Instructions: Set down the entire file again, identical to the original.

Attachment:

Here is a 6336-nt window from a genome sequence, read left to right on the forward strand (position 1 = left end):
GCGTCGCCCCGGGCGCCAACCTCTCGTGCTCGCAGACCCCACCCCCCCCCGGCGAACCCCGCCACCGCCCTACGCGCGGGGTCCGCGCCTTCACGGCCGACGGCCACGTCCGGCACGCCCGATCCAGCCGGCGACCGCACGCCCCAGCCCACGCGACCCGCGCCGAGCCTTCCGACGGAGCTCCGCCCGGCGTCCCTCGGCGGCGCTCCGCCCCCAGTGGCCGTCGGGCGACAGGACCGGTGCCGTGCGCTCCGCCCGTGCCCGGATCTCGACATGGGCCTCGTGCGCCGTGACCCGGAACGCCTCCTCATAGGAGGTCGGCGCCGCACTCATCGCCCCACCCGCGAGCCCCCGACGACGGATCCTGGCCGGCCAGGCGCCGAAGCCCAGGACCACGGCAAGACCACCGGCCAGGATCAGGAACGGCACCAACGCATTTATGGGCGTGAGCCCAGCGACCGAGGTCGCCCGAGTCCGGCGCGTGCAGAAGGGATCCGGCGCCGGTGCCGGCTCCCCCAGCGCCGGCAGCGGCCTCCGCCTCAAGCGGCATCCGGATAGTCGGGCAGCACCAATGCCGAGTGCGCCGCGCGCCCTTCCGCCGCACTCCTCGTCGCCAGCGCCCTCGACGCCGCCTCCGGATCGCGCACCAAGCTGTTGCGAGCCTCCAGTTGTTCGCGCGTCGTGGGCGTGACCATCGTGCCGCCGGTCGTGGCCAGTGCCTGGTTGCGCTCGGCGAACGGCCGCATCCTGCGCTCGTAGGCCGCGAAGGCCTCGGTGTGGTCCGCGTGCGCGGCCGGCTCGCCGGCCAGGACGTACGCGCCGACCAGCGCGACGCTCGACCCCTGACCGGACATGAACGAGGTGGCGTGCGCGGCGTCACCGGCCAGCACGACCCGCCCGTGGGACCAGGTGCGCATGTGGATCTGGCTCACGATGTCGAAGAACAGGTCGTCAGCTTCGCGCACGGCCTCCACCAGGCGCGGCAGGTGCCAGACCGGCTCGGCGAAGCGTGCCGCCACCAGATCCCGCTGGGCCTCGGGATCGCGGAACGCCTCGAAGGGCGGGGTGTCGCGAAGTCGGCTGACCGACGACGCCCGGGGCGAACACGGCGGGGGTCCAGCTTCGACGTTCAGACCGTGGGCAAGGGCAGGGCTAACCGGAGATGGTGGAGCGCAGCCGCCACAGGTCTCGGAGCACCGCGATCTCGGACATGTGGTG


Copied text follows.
Here is a 6336-nt window from a genome sequence, read left to right on the forward strand (position 1 = left end):
GCGTCGCCCCGGGCGCCAACCTCTCGTGCTCGCAGACCCCACCCCCCCCCGGCGAACCCCGCCACCGCCCTACGCGCGGGGTCCGCGCCTTCACGGCCGACGGCCACGTCCGGCACGCCCGATCCAGCCGGCGACCGCACGCCCCAGCCCACGCGACCCGCGCCGAGCCTTCCGACGGAGCTCCGCCCGGCGTCCCTCGGCGGCGCTCCGCCCCCAGTGGCCGTCGGGCGACAGGACCGGTGCCGTGCGCTCCGCCCGTGCCCGGATCTCGACATGGGCCTCGTGCGCCGTGACCCGGAACGCCTCCTCATAGGAGGTCGGCGCCGCACTCATCGCCCCACCCGCGAGCCCCCGACGACGGATCCTGGCCGGCCAGGCGCCGAAGCCCAGGACCACGGCAAGACCACCGGCCAGGATCAGGAACGGCACCAACGCATTTATGGGCGTGAGCCCAGCGACCGAGGTCGCCCGAGTCCGGCGCGTGCAGAAGGGATCCGGCGCCGGTGCCGGCTCCCCCAGCGCCGGCAGCGGCCTCCGCCTCAAGCGGCATCCGGATAGTCGGGCAGCACCAATGCCGAGTGCGCCGCGCGCCCTTCCGCCGCACTCCTCGTCGCCAGCGCCCTCGACGCCGCCTCCGGATCGCGCACCAAGCTGTTGCGAGCCTCCAGTTGTTCGCGCGTCGTGGGCGTGACCATCGTGCCGCCGGTCGTGGCCAGTGCCTGGTTGCGCTCGGCGAACGGCCGCATCCTGCGCTCGTAGGCCGCGAAGGCCTCGGTGTGGTCCGCGTGCGCGGCCGGCTCGCCGGCCAGGACGTACGCGCCGACCAGCGCGACGCTCGACCCCTGACCGGACATGAACGAGGTGGCGTGCGCGGCGTCACCGGCCAGCACGACCCGCCCGTGGGACCAGGTGCGCATGTGGATCTGGCTCACGATGTCGAAGAACAGGTCGTCAGCTTCGCGCACGGCCTCCACCAGGCGCGGCAGGTGCCAGACCGGCTCGGCGAAGCGTGCCGCCACCAGATCCCGCTGGGCCTCGGGATCGCGGAACGCCTCGAAGGGCGGGGTGTCGCGAAGTCGGCTGACCGACGACGCCCGGGGCGAACACGGCGGGGGTCCAGCTTCGACGTTCAGACCGTGGGCAAGGGCAGGGCTAACCGGAGATGGTGGAGCGCAGCCGCCACAGGTCTCGGAGCACCGCGATCTCGGACATGTGGTG